Our group has recently started using deep learning to optimise the performance of our quantum-information experiments. The problem we tackled first was improving the number of atoms captured and cooled in a magneto-optic trap (MOT). Even with decades of research and engineering there is no proven recipe to maximise atom number and minimise temperature. Improving the MOT has mostly been limited to intuition based on approximations and trial-and-error.
Our machine learning system was found to catch and cool twice as many atoms in half the time compared to the best human effort. The solution found by the machine was also unexpected as it pushed the magnetic and optical fields around rapidly during the experiment in a way that no sensible human would have tried. (Reseach article here.)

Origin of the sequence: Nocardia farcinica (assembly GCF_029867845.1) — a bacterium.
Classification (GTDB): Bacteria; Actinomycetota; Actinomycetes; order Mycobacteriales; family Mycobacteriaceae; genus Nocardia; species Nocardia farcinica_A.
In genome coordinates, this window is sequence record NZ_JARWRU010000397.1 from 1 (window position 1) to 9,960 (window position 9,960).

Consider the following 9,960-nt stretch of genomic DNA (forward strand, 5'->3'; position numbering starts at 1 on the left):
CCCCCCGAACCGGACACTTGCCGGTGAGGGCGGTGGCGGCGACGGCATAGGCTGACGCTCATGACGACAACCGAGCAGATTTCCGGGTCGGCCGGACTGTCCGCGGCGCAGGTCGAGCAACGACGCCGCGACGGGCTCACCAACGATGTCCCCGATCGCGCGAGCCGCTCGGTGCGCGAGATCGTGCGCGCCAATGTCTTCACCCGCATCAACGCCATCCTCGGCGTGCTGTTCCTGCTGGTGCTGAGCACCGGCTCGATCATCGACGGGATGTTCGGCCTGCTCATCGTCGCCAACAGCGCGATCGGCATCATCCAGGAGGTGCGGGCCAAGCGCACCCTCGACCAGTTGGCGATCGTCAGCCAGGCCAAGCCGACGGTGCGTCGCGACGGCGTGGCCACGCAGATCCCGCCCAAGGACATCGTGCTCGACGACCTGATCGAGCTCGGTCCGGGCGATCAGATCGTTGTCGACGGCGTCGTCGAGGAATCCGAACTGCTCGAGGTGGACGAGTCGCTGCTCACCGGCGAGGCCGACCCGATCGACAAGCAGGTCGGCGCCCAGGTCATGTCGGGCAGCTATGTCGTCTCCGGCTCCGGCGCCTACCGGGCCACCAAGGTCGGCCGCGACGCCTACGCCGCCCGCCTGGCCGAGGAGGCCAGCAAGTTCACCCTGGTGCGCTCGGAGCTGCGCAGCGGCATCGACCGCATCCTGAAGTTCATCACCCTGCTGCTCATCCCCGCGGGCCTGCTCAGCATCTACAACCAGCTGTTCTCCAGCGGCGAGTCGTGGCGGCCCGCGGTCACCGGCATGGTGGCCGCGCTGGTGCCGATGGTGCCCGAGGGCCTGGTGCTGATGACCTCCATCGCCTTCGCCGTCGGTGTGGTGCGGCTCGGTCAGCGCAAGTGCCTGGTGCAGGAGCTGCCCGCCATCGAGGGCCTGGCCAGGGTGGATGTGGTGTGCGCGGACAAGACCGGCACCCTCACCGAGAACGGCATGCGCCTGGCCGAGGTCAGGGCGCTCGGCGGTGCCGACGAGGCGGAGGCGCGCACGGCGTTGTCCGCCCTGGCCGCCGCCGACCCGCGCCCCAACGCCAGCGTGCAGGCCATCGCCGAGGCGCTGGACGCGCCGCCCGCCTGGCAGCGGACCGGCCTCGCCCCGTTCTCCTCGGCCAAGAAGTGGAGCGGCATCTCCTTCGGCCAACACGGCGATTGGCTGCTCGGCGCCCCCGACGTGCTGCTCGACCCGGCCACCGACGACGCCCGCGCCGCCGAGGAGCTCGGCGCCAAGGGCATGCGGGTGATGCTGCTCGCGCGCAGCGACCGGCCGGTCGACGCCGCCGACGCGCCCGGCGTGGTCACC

Buoyed by this success we are focussed on a couple of questions:
1) What is the physics behind the machine learning MOT solution?
2) What else can be improved by our machine learning system?
The answer to the first question is going to be hard to find since the regime in which the atoms are cooled and trapped is not amenable to any sort of modelling owing to the number of atoms and the complex interactions during the trapping phase of the experiment. By exploring the machine learning solutions we may, however, be able to find important timescales and relate them to known atomic parameters and in this way we could gain some new insights into the physics of this system.
The answer to the second question is “lot of things”. We plan to implement our machine learning system on all kinds of physical systems, both in the quantum and classical regimes. This could include applications to optical quantum memory, atomic magnetometry, 2-qubit gates and much, much more.